You should always remember that the value of an investment, and any income from it, can fall as well as rise and you may not get back the full amount you invest. The upfront tax relief is there, in part, to offset the high risk associated with investing in a VCT. Tax treatment will depend on your individual circumstances and tax incentives may change in the future. The tax reliefs also depend on the VCT maintaining its VCT-qualifying status. VCT shares could fall or rise in value more than other shares listed on the main market of the London Stock Exchange. They may also be harder to sell.
But it's not just the tax benefits that are making VCTs attractive to investors. VCTs have gained prominence by virtue of changes to other traditional methods of planning for retirement.
Changes to the lifetime allowance have helped people to look at VCTs in a new light, as a means of complementing existing retirement planning strategies. For example, you may have accumulated a significant pension pot over your lifetime, and are now grappling with the concern that you risk hitting the lifetime allowance even if you make only modest future pension contributions.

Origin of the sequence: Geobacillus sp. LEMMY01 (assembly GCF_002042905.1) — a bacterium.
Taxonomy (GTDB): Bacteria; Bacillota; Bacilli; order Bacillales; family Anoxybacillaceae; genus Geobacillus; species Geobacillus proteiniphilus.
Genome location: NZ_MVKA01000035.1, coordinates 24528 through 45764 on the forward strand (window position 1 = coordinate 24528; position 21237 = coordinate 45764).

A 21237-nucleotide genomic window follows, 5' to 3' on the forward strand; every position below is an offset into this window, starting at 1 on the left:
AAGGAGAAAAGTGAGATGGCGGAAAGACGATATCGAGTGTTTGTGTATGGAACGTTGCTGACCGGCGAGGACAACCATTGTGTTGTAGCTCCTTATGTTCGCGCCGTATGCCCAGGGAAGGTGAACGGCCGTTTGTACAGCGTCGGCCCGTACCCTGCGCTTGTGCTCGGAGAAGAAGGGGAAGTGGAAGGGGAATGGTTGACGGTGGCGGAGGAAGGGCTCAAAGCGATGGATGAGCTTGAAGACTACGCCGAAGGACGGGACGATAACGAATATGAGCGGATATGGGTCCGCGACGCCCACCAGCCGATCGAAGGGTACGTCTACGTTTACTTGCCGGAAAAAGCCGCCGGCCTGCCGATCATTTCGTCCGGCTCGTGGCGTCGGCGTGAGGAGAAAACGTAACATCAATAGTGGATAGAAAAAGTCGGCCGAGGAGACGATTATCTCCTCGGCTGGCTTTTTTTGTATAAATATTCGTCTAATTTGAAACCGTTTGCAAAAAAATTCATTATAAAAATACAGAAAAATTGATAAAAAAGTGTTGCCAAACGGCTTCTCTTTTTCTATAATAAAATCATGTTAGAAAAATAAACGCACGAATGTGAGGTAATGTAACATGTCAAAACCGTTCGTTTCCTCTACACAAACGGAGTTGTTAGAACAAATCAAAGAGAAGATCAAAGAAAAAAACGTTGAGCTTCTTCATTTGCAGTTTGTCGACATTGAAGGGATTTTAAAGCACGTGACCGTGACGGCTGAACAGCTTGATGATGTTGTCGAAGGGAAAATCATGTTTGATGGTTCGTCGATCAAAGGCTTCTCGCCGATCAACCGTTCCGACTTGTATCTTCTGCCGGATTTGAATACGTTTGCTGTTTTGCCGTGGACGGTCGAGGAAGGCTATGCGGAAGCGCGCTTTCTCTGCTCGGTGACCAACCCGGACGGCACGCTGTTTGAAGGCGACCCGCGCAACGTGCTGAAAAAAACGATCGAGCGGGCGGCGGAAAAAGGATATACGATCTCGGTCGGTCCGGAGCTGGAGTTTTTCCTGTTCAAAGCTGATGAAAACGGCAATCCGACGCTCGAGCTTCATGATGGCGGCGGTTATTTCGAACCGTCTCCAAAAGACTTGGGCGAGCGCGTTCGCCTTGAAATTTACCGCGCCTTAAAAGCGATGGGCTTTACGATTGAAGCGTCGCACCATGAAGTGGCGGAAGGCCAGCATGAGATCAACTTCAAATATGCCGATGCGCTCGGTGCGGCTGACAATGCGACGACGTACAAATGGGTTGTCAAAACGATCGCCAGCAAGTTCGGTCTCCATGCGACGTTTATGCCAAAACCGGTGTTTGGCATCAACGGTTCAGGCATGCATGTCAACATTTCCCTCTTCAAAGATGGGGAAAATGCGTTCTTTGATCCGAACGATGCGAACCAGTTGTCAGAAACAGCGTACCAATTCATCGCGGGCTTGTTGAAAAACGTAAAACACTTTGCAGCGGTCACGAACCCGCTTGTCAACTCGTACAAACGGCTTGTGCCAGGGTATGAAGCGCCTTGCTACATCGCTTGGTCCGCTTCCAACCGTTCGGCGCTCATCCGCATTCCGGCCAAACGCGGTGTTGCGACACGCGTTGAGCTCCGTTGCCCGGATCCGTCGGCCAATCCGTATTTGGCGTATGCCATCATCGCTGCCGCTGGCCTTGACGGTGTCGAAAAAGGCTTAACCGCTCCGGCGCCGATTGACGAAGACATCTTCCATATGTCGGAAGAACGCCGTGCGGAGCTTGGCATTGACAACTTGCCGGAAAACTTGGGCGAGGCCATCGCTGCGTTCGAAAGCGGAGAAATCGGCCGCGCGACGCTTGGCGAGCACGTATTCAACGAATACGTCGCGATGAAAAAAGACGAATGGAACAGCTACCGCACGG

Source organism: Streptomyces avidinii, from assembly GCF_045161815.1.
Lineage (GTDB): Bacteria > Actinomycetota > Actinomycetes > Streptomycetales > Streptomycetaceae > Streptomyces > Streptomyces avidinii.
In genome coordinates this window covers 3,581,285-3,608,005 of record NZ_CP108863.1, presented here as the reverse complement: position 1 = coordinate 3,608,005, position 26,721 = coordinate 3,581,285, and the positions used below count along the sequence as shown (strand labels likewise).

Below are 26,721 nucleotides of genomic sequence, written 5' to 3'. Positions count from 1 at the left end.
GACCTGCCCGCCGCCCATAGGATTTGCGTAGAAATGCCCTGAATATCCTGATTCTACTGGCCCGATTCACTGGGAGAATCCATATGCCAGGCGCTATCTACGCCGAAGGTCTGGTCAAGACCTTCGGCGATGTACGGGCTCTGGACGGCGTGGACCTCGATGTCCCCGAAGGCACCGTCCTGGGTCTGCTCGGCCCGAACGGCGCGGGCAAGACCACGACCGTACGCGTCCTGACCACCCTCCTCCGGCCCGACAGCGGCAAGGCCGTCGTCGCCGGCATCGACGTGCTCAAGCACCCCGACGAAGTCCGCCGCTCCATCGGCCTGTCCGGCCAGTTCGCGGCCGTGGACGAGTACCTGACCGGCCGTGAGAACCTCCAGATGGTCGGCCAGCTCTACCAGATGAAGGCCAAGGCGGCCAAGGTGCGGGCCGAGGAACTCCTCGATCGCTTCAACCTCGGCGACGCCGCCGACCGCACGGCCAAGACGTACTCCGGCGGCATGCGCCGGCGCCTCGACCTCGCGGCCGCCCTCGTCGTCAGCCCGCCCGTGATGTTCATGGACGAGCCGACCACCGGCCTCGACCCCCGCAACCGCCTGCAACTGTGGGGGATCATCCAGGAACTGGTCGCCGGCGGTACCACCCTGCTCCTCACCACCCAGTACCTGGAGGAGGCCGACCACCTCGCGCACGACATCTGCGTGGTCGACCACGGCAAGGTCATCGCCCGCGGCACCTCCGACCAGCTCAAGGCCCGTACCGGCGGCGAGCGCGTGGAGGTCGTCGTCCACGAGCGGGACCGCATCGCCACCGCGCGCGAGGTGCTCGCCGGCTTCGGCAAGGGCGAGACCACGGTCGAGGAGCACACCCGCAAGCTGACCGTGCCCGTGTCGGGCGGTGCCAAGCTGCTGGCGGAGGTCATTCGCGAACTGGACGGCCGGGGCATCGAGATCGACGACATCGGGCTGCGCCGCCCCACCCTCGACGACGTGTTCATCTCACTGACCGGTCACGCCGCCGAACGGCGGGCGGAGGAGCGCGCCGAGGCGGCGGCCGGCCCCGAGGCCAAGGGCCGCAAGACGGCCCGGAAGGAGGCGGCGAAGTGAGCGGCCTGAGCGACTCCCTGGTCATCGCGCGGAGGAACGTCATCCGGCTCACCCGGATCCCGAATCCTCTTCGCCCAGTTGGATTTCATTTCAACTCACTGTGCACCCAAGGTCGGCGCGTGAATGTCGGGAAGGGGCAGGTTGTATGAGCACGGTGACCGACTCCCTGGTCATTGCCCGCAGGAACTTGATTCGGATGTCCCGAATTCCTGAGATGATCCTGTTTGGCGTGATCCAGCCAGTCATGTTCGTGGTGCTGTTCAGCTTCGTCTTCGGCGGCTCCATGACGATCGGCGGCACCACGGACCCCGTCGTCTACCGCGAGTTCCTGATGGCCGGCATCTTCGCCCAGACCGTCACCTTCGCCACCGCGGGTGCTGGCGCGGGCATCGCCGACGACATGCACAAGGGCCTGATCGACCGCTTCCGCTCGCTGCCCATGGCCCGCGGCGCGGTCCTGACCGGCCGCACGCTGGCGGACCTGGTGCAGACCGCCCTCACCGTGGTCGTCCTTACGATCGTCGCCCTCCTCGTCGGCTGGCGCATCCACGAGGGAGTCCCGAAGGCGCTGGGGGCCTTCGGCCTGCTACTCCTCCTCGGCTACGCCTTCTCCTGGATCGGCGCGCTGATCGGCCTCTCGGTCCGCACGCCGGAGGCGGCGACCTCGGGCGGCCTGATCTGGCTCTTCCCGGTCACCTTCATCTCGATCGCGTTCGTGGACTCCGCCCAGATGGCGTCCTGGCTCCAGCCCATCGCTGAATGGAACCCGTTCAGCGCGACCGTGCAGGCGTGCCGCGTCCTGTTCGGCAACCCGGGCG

The pension freedoms that were announced in April 2015 - which scrapped the requirement for retirees to buy an annuity - has the potential to boost demand for products such as VCTs that aim to generate a steady stream of tax-free dividends for investors, although dividends are not guaranteed. Of course, a VCT that invests in high-risk companies shouldn't be considered as a replacement for pension investments, which will typically be lower risk.
Landlords are also feeling the pinch